Argh. CPSC’s Final Rule on Baby Slings

So… The CPSC has issued the final rule about Durable Nursery Products. Baby slings are, for the first time ever, defined as a Durable Nursery Product in this ruling. That’s bad, folks. Bad.

It means that I will need to start including a product registration card with every sling that I sell starting in December of 2010.

This means that I need to get cards printed up (shouldn’t be a big problem, I can make them myself and have Office Depot copy them for me, but it is an additional expense). I need to stamp them. I need to track them as they come in, log them into a database, and store them somewhere.

Not necessarily a huge deal, though it is more time and hassle on government regulations. And definitely expense in both postage and time. I’ve absorbed a LOT of the increased time cost related to CPSIA so far, but there’s a point at which I just can’t absorb it any more. I’ve reached that point.

But what bothers me more is that I don’t see any way around having to start packaging my slings. I have so far avoided packaging them for several reasons. First, the idea of having disposable packaging around my products just really bothers me. I know most “name brand” diaper and sling makers use disposable packaging, but, well, I’m not them. Second, the packaging just represents an additional cost which would need to be passed along to the consumer.

Packaging goes against the two main driving forces behind Wallypop – reducing waste, and cutting out unnecessary expenses in order to keep prices as low as possible.

I’ve got a year to figure this out, obviously, but as I work on packaging and including cards, I’ll more than likely need to put in a price increase on baby carriers. This makes me very sad, because of the overwhelming number of emails I’ve received since opening from customers who were discouraged because they were having trouble finding quality babywearing products in their price range. One woman wrote, “until I found Wallypop, I was afraid my choices were the bad-looking slings of dubious quality that I could afford, or buying something that was out of my budget.”

Darn you, Congress!!

And there’s always the chance that the CPSC will clarify and we’ll be able to do electronic registrations, which would be nice.

PS, I posted my comments to the CPSC during their request for comments phase on here earlier. My point remains valid. I have more information on who has purchased what sling than I could hope to ever receive via product registration. 90% of my slings are sold direct to the end user, who has had to give me their name, address, phone number, and email address. I can pull up a list of everyone who’s purchased a ring sling from me since I opened, then peek in to their invoices and tell you exactly which one was purchased by each customer. That’s for 100% of my retail sling sales. That’s waaaay better than any product registration card system.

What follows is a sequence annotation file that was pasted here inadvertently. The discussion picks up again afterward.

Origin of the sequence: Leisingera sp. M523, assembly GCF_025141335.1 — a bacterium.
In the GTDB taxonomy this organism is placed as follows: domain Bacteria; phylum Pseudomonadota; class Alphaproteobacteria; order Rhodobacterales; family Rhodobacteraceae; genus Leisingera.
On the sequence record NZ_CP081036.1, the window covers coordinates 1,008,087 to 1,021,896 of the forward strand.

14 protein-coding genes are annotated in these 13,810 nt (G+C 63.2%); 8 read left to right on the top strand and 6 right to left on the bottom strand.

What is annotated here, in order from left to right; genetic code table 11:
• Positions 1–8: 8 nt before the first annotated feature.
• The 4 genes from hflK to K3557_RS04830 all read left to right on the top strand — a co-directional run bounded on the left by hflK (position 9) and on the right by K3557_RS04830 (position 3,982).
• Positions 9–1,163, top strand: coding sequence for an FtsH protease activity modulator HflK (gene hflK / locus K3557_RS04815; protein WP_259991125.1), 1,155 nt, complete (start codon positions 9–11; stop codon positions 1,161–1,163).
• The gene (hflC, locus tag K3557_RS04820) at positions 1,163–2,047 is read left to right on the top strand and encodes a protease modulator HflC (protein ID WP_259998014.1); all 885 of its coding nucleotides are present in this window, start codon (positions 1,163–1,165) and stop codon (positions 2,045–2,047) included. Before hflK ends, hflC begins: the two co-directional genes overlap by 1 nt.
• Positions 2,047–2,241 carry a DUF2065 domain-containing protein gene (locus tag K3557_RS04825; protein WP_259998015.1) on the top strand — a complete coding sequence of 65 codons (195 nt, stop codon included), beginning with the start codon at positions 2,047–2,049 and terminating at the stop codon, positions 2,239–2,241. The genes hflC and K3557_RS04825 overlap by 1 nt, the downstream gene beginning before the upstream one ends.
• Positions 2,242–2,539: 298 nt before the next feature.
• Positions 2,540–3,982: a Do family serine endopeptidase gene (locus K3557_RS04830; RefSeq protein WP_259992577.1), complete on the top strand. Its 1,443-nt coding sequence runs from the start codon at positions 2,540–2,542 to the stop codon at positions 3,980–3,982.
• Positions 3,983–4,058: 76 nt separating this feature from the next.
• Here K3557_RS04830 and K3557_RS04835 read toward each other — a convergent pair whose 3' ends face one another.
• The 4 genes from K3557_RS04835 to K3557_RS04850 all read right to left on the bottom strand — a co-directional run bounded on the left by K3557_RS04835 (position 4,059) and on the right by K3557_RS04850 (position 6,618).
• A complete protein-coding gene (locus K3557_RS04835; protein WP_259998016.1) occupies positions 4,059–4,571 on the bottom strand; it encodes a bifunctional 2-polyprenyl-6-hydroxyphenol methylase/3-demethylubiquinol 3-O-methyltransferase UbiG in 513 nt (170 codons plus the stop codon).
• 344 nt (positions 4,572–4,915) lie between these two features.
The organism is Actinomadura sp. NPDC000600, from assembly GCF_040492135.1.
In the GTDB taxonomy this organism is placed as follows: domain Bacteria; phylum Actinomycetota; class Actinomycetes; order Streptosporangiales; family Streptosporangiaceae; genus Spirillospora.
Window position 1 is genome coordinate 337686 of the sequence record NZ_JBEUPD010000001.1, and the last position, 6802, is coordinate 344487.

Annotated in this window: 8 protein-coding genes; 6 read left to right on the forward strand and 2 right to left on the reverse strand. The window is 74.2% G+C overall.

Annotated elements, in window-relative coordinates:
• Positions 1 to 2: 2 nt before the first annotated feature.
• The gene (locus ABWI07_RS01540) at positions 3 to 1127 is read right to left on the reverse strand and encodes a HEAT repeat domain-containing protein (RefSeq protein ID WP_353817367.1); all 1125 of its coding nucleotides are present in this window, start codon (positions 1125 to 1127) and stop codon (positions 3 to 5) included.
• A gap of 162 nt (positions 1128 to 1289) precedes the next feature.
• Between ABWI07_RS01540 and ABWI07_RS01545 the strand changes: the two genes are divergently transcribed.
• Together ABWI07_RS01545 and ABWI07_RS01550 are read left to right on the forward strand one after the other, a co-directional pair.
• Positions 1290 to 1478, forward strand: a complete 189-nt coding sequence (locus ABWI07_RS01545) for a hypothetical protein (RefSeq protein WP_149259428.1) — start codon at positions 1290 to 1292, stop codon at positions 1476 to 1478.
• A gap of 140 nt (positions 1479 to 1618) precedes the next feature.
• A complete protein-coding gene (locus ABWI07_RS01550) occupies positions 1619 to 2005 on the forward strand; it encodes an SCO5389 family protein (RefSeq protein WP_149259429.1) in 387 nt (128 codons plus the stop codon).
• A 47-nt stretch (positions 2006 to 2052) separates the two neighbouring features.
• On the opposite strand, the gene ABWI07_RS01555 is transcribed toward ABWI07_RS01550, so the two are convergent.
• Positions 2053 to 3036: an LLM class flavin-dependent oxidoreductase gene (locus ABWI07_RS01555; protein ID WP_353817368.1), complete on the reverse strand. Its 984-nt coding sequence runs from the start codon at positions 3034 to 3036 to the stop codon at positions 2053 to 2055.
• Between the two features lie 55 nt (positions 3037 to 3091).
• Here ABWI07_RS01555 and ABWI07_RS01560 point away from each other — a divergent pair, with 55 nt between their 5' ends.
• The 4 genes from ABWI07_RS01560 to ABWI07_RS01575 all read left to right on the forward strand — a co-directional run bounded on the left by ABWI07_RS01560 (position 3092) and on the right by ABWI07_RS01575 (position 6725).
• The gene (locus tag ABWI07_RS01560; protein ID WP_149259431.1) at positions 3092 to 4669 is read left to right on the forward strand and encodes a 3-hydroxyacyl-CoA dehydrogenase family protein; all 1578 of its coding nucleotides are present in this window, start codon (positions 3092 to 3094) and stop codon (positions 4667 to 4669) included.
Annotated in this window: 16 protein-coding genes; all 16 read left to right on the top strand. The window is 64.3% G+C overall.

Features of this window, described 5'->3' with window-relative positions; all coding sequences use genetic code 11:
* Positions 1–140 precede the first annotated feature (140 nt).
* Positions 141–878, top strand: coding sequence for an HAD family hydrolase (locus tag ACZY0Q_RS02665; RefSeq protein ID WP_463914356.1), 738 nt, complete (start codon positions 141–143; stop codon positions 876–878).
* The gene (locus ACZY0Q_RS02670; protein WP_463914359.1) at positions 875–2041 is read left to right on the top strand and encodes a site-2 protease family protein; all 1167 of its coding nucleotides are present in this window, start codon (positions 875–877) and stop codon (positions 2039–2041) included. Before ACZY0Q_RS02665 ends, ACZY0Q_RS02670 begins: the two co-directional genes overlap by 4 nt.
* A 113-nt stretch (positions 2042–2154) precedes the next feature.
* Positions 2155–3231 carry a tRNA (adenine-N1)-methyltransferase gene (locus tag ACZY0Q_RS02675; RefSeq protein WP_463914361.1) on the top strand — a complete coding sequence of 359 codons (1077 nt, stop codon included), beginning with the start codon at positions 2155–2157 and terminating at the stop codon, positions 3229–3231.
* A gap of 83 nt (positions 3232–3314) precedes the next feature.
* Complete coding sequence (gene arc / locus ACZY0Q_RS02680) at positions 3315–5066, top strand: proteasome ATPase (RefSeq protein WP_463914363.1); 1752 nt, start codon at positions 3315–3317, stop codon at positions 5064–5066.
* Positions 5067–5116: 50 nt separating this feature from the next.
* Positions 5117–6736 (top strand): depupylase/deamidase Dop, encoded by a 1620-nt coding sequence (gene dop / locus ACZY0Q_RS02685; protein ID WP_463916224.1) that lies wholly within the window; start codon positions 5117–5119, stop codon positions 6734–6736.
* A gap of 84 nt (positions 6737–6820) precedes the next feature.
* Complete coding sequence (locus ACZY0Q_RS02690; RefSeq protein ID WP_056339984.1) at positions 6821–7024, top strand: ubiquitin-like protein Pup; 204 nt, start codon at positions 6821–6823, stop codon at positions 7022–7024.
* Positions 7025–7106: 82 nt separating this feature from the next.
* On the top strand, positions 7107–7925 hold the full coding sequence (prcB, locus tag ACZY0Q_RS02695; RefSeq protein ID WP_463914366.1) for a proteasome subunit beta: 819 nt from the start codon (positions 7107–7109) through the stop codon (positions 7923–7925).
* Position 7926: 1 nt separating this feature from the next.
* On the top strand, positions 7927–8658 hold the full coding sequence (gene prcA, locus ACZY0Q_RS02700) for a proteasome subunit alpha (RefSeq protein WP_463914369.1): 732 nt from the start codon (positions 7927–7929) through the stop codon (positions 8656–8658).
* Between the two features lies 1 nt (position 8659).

I’m  also willing to bet that my sling retailers have this level of detail on THEIR customers, meaning that the 10% of slings that I sell wholesale are also trackable. More trackable than through registration cards.

Incidentally, in researching this further, I found that in 2001, the CPSC considered requiring a product registration card for every item sold for use by/with children. Fortunately, they decided not to proceed. Can you even imagine? I’d bet that such a law would actually reduce the number of parents who bother to fill out registration cards for the important things like carseats, etc.

Also, not for nothing, but the inclusion of slings as Durable Nursery Products can only mean trouble from here on out. Durable nursery products have stricter regulations than most other baby products. Not good, not good.

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About sarahtar

Our Family lives in central Iowa. We are Christians, conservatives, and crunchy granola heads. We love the outdoors, photography, and lindy hop. Turn ons are people who are polite, honesty, and really good root beer. Turn offs are mean people and people who make my life more difficult.

Posted on December 28, 2009, in Regulation. Bookmark the permalink. Leave a comment.

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